The future begins
This, we are told, is the principle theatrical Star Trek poster.
Look at all familiar? Well, if you were around in 1979, you might remember this:
Great to see that they’re taking the re-boot seriously. All the same, I think it’s a bold choice. This is a very abstract design for the principle piece of artwork on such a major release.
Normally we see this kind of thing used for the teaser poster early on in the campaign, often because all the designers have to work with is one visual of the Enterprise and a bed sheet.
The final theatrical poster tends to be more of an amalgam, reflecting the key selling points of the movie, and any star quality on offer. These can often feel slightly crowded and overworked, at the expense of any underlying creative coherence.
The next two designs – used for two of the international posters, destined for markets where Star Trek is a little less ubiquitous than the US – typify that approach (although personally I think they hold together pretty nicely):
And just to round up this little round-up, this (apparently) is the South American poster:
Looks like they’ve taken a completely different route, positioning Star Trek as an event movie, cut from the same cloth as Independence Day and The Day After Tomorrow.
The last of these notably caters for the global obsession with the spectacle of major American landmarks being destroyed. Some would probably cite this as some sort of morbid post-9/11 phenomenon, but for those people I have just two words. Well, three. The. Towering. Inferno.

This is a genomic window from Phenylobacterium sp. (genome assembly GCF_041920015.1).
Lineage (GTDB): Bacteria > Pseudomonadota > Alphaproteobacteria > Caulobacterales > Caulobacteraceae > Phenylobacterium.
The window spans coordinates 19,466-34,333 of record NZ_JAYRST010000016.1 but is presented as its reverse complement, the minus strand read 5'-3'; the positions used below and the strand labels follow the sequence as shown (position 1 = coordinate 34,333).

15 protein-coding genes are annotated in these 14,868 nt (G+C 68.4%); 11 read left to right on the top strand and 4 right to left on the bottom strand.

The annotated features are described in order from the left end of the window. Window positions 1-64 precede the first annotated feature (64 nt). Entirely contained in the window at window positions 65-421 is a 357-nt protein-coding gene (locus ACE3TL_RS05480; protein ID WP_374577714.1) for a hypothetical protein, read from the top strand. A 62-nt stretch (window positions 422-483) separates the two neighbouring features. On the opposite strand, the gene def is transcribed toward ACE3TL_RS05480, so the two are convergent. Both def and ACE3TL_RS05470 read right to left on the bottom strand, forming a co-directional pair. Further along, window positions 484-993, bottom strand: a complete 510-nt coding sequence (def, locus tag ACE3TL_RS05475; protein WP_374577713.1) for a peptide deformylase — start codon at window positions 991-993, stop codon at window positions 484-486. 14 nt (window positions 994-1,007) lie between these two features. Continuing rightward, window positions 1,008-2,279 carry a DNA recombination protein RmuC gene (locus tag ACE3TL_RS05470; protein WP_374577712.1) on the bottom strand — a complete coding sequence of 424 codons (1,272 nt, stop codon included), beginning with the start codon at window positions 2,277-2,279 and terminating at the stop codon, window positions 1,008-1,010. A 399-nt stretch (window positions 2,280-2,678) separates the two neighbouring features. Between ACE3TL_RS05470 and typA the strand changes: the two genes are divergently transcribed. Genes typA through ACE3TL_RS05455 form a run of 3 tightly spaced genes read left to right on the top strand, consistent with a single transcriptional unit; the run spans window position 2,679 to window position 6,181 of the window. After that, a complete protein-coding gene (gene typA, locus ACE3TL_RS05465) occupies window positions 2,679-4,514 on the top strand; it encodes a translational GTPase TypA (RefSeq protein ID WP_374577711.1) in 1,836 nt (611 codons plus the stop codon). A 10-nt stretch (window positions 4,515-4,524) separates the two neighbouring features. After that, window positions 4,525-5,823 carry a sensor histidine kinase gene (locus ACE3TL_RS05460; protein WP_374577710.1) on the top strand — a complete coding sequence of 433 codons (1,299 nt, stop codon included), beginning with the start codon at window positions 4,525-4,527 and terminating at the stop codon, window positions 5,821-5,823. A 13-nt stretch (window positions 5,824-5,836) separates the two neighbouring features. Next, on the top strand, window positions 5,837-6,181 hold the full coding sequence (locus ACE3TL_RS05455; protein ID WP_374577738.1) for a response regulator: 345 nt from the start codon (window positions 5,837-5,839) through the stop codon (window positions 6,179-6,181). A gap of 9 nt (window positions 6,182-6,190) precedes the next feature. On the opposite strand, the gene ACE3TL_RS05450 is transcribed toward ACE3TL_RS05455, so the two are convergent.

All in all, I think these posters offer an interesting view of the whole process of packaging the same film for differing cultural sensibilities.
Indeed, the Star Trek franchise as a whole is a bit of an anomaly in this respect – it’s an institution in America, plays pretty well in the UK, Australia, and a few other European countries, but apart from that it’s a pretty tough sell. That may be rooted in the fact that it espouses a homogenised world-view foreign to the local sensibilities of non-English-speaking markets.
Ironic, when you consider that series creator Gene Roddenberry predicated Star Trek on the coming together of all mankind in the face of the discovery of other intelligent life in the universe.
I guess maybe the coming together of all mankind feels a little less enticing if it means that everybody ends up looking like they went to school in Beverly Hills.